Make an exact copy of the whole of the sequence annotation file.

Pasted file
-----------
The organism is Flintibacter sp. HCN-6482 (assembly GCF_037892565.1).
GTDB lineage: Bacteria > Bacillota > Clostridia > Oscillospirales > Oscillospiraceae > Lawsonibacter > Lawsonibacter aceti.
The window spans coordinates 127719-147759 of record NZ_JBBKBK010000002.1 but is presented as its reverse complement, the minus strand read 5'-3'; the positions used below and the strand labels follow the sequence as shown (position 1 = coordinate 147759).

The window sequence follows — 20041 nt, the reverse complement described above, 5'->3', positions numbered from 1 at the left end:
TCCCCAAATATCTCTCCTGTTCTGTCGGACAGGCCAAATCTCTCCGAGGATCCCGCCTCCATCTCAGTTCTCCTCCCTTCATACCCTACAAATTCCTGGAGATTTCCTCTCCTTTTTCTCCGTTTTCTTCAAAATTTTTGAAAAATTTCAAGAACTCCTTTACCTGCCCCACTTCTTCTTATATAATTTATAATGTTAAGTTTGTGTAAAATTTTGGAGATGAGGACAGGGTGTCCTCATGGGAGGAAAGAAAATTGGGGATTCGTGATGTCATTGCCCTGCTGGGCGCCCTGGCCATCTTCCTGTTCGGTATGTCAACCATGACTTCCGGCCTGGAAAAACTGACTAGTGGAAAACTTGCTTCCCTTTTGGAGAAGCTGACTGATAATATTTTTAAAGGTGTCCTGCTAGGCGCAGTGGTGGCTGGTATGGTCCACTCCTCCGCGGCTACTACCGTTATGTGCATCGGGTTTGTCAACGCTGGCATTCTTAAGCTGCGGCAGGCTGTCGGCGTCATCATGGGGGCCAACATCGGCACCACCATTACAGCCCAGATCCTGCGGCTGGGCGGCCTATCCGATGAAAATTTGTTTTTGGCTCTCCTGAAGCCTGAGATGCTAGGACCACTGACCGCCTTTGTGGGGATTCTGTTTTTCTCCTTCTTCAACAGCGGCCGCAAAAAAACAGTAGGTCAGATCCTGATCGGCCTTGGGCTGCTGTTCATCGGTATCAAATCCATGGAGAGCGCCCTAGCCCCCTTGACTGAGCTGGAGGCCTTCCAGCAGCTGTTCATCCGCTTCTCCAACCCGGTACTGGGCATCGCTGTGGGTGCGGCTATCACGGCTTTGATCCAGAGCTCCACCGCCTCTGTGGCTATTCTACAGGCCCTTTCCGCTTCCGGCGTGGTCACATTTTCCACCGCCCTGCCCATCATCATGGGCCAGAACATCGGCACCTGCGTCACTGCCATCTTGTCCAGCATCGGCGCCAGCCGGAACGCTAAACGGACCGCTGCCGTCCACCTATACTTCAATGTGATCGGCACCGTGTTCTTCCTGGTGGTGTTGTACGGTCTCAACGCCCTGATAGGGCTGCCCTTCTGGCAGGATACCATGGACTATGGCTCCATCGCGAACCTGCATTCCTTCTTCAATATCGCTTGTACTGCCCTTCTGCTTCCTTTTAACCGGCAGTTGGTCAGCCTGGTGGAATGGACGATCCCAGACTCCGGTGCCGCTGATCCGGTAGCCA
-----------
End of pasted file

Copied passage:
The organism is Flintibacter sp. HCN-6482 (assembly GCF_037892565.1).
GTDB lineage: Bacteria > Bacillota > Clostridia > Oscillospirales > Oscillospiraceae > Lawsonibacter > Lawsonibacter aceti.
The window spans coordinates 127719-147759 of record NZ_JBBKBK010000002.1 but is presented as its reverse complement, the minus strand read 5'-3'; the positions used below and the strand labels follow the sequence as shown (position 1 = coordinate 147759).

The window sequence follows — 20041 nt, the reverse complement described above, 5'->3', positions numbered from 1 at the left end:
TCCCCAAATATCTCTCCTGTTCTGTCGGACAGGCCAAATCTCTCCGAGGATCCCGCCTCCATCTCAGTTCTCCTCCCTTCATACCCTACAAATTCCTGGAGATTTCCTCTCCTTTTTCTCCGTTTTCTTCAAAATTTTTGAAAAATTTCAAGAACTCCTTTACCTGCCCCACTTCTTCTTATATAATTTATAATGTTAAGTTTGTGTAAAATTTTGGAGATGAGGACAGGGTGTCCTCATGGGAGGAAAGAAAATTGGGGATTCGTGATGTCATTGCCCTGCTGGGCGCCCTGGCCATCTTCCTGTTCGGTATGTCAACCATGACTTCCGGCCTGGAAAAACTGACTAGTGGAAAACTTGCTTCCCTTTTGGAGAAGCTGACTGATAATATTTTTAAAGGTGTCCTGCTAGGCGCAGTGGTGGCTGGTATGGTCCACTCCTCCGCGGCTACTACCGTTATGTGCATCGGGTTTGTCAACGCTGGCATTCTTAAGCTGCGGCAGGCTGTCGGCGTCATCATGGGGGCCAACATCGGCACCACCATTACAGCCCAGATCCTGCGGCTGGGCGGCCTATCCGATGAAAATTTGTTTTTGGCTCTCCTGAAGCCTGAGATGCTAGGACCACTGACCGCCTTTGTGGGGATTCTGTTTTTCTCCTTCTTCAACAGCGGCCGCAAAAAAACAGTAGGTCAGATCCTGATCGGCCTTGGGCTGCTGTTCATCGGTATCAAATCCATGGAGAGCGCCCTAGCCCCCTTGACTGAGCTGGAGGCCTTCCAGCAGCTGTTCATCCGCTTCTCCAACCCGGTACTGGGCATCGCTGTGGGTGCGGCTATCACGGCTTTGATCCAGAGCTCCACCGCCTCTGTGGCTATTCTACAGGCCCTTTCCGCTTCCGGCGTGGTCACATTTTCCACCGCCCTGCCCATCATCATGGGCCAGAACATCGGCACCTGCGTCACTGCCATCTTGTCCAGCATCGGCGCCAGCCGGAACGCTAAACGGACCGCTGCCGTCCACCTATACTTCAATGTGATCGGCACCGTGTTCTTCCTGGTGGTGTTGTACGGTCTCAACGCCCTGATAGGGCTGCCCTTCTGGCAGGATACCATGGACTATGGCTCCATCGCGAACCTGCATTCCTTCTTCAATATCGCTTGTACTGCCCTTCTGCTTCCTTTTAACCGGCAGTTGGTCAGCCTGGTGGAATGGACGATCCCAGACTCCGGTGCCGCTGATCCGGTAGCCA